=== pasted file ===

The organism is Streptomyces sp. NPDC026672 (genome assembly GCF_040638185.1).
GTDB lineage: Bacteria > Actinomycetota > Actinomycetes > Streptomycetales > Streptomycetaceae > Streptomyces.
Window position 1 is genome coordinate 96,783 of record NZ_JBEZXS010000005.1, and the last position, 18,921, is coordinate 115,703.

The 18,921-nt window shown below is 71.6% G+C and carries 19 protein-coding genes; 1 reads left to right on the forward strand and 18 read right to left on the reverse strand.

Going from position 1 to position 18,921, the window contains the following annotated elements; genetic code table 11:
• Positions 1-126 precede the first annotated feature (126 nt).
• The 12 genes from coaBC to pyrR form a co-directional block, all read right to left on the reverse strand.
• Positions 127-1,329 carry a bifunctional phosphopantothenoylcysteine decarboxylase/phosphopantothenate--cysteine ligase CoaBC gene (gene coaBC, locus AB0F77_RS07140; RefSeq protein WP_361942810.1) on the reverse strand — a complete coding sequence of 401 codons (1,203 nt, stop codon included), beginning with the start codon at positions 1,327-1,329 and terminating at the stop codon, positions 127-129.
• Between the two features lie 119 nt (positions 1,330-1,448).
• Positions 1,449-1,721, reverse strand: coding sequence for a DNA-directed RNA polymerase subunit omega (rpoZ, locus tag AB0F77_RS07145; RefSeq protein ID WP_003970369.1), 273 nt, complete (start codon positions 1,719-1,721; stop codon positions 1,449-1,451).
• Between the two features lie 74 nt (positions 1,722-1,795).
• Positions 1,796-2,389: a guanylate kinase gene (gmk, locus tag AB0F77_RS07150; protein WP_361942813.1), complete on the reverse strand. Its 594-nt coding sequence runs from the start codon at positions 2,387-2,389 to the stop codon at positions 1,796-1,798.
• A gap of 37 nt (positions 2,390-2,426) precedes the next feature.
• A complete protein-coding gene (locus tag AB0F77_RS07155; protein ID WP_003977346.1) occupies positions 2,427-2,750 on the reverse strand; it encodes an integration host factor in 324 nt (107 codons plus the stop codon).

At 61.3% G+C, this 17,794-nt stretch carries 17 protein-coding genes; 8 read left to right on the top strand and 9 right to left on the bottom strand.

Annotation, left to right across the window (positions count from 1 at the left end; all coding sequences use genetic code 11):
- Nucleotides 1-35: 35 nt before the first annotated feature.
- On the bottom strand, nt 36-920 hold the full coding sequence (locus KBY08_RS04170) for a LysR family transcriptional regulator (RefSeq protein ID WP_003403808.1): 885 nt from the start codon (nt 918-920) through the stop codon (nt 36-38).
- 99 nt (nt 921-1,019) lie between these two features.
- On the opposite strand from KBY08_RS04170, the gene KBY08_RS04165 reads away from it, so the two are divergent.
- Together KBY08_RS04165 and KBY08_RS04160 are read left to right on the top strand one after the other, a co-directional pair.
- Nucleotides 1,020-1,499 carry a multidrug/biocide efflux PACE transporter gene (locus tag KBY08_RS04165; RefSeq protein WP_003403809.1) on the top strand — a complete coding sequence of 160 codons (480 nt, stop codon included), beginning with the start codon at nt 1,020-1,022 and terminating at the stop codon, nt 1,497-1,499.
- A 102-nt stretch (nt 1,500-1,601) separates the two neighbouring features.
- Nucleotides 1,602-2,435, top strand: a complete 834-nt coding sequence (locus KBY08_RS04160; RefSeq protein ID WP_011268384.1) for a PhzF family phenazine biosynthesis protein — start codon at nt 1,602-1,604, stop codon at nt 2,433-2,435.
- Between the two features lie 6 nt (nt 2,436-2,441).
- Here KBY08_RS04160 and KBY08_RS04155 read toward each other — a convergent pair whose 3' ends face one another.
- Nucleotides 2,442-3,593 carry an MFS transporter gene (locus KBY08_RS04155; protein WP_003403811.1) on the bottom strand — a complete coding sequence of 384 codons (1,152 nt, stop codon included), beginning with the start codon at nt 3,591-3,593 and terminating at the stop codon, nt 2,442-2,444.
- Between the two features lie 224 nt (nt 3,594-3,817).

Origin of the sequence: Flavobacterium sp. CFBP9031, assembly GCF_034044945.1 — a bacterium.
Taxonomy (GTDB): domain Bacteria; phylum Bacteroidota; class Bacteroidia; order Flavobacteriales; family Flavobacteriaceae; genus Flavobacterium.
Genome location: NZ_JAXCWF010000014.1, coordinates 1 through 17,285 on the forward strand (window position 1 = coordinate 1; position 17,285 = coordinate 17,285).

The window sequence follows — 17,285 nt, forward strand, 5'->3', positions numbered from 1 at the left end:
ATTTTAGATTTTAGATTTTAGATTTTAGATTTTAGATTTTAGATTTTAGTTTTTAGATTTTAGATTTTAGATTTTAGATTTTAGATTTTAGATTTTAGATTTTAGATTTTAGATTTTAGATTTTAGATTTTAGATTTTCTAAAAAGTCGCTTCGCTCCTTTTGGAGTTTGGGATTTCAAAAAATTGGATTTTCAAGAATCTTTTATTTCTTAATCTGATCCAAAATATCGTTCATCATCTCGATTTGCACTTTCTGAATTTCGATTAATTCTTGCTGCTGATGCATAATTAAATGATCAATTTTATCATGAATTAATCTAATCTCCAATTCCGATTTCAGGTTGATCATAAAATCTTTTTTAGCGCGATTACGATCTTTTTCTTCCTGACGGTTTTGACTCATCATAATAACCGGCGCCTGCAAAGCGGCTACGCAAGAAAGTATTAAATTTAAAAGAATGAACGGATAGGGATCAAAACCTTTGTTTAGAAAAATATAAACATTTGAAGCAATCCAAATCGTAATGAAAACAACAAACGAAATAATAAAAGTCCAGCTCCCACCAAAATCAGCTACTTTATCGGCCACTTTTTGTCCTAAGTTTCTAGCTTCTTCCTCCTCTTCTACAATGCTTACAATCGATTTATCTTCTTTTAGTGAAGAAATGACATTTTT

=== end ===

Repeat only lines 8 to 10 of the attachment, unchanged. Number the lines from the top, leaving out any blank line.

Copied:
• Positions 127-1,329 carry a bifunctional phosphopantothenoylcysteine decarboxylase/phosphopantothenate--cysteine ligase CoaBC gene (gene coaBC, locus AB0F77_RS07140; RefSeq protein WP_361942810.1) on the reverse strand — a complete coding sequence of 401 codons (1,203 nt, stop codon included), beginning with the start codon at positions 1,327-1,329 and terminating at the stop codon, positions 127-129.
• Between the two features lie 119 nt (positions 1,330-1,448).
• Positions 1,449-1,721, reverse strand: coding sequence for a DNA-directed RNA polymerase subunit omega (rpoZ, locus tag AB0F77_RS07145; RefSeq protein ID WP_003970369.1), 273 nt, complete (start codon positions 1,719-1,721; stop codon positions 1,449-1,451).